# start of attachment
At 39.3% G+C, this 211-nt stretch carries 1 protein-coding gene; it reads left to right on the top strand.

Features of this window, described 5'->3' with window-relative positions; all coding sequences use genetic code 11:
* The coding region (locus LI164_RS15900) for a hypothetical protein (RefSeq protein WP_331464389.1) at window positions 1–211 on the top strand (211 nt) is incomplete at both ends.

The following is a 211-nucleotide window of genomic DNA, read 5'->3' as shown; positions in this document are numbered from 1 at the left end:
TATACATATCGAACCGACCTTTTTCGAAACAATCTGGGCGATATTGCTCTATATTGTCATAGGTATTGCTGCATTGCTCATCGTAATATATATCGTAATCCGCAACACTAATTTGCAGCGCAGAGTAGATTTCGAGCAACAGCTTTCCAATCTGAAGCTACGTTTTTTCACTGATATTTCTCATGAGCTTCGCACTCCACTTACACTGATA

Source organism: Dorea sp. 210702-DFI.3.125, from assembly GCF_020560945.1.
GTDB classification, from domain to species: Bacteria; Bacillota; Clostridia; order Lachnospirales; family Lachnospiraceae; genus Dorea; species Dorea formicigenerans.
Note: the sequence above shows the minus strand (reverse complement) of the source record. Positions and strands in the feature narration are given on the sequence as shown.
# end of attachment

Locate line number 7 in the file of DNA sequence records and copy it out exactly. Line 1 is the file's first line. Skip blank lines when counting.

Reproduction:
GTDB classification, from domain to species: Bacteria; Bacillota; Clostridia; order Lachnospirales; family Lachnospiraceae; genus Dorea; species Dorea formicigenerans.